After we’d known each other on Instagram for six months, Bobby finally started to make his move. I’d previously gotten the impression that he wasn’t entirely heterosexual, but it was only a feeling. There was no way I could substantiate it. Then, out of the blue one day for no apparent reason, he asked me if I was “into guys.” I explained that I was, and that was when he really started to turn up the heat.
For a few months after that, we dated. It was never official: he never asked me to date and I never agreed. But there was an unspoken understanding between us. We started to talk on another app called Kik — which is primarily text-based and allows for better conversation — and before long we were spilling the beans about everything. Bobby’s alias on Kik was “anonymous anonymous,” which should have been a major red flag in retrospect. But I was willing to overlook his alias and other suspicious behavior because he had been so nice to me and seemed genuinely interested in being my friend. Little did I know at the time.
In the process of chatting on Kik, we covered many topics. I told him about the guy who’d cheated on me in my previous relationship; he told me about the girl who’d cheated on him. I told him about the time I was assaulted in a parking lot; he told me about the time he was assaulted by a roomful of frat guys. I told him I wanted to be in a loving and committed relationship; he told me he wanted to be with me “longer than either of us would live.” I still remember those words to this day, if only because Bobby Rolando was the first person ever to say them to me. Now I have to wonder if those words were ever anything but lies.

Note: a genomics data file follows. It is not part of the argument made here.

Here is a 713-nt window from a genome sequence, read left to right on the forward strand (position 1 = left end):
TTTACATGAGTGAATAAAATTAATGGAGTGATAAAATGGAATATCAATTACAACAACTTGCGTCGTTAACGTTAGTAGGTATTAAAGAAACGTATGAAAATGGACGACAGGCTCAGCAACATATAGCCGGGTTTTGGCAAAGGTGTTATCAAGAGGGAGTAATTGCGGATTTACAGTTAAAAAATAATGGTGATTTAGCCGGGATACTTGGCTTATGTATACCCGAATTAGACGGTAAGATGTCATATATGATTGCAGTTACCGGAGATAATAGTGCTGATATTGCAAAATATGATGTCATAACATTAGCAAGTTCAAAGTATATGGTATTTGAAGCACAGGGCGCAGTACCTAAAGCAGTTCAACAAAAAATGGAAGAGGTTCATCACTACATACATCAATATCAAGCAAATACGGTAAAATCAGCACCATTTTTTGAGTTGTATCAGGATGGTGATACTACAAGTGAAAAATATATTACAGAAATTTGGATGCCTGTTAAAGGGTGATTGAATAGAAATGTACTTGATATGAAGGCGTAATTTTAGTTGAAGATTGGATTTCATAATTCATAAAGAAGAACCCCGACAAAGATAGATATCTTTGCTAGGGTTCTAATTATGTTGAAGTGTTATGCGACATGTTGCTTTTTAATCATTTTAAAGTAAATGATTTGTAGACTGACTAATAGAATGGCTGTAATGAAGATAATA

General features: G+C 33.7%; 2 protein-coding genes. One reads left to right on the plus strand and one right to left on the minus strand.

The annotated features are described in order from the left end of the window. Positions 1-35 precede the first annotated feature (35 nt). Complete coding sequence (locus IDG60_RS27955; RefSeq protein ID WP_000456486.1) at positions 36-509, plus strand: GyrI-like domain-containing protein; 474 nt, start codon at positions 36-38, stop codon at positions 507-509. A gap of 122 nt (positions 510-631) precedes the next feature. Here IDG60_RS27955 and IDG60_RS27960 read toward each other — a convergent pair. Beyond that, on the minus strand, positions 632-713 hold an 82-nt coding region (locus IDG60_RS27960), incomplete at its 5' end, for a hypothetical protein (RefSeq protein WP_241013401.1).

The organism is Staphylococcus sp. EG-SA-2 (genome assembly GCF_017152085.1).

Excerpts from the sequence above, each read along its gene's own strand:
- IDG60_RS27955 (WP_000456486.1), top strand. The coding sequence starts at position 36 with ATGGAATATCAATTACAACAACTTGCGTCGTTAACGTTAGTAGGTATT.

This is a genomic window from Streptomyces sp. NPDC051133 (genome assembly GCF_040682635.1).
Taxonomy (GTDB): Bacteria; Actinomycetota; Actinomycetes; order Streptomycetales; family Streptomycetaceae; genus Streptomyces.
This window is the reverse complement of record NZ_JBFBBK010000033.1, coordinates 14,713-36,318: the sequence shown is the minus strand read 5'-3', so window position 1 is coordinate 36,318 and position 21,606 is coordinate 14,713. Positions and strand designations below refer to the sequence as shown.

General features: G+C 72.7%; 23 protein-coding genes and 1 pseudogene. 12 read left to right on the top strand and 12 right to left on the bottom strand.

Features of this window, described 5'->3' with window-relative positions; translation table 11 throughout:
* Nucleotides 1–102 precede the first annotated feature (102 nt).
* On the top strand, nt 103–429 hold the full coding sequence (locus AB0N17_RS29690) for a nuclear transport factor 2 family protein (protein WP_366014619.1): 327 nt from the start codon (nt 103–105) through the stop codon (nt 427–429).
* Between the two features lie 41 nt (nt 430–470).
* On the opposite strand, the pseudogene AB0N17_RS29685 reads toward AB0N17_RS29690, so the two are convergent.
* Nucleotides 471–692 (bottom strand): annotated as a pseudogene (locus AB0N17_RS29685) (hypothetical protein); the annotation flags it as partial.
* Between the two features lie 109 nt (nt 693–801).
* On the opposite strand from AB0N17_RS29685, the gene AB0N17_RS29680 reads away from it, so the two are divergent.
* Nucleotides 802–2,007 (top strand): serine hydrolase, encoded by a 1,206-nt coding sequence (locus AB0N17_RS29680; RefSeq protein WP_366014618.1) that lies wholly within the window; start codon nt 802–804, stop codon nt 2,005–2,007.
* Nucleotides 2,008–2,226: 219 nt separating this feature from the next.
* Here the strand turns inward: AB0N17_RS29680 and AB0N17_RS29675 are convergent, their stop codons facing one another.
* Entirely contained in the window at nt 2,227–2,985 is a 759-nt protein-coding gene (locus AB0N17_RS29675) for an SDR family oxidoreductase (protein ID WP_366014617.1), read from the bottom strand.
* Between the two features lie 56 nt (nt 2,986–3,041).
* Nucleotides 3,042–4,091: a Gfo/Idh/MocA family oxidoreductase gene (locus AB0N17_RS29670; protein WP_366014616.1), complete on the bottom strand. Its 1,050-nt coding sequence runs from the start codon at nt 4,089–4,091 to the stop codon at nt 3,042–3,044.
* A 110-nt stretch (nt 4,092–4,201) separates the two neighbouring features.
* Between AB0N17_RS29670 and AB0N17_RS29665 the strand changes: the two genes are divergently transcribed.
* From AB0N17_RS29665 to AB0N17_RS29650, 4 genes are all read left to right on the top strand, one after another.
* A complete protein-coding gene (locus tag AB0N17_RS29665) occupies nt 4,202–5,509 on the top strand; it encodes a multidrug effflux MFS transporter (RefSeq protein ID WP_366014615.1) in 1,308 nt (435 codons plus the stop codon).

In addition, we had many conversations of an intimate nature, almost all of which Bobby initiated. In these conversations, Bobby gave me more compliments than anyone I’ve ever known. He told me I was “super hot,” “a friggin porn star,” “amazing,” “awesome,” and even “perfect.” At the time I believed him, so it was easy for me to let down my guard and allow him to push our relationship to a level that I never would’ve considered otherwise. (In the interests of fairness, I did initiate some of these intimate conversations by the end of our relationship. But I only did so because I saw him pulling away from me, and I thought he would stay with me if I gave him what he wanted, which was almost always sex. Little did I know at the time.)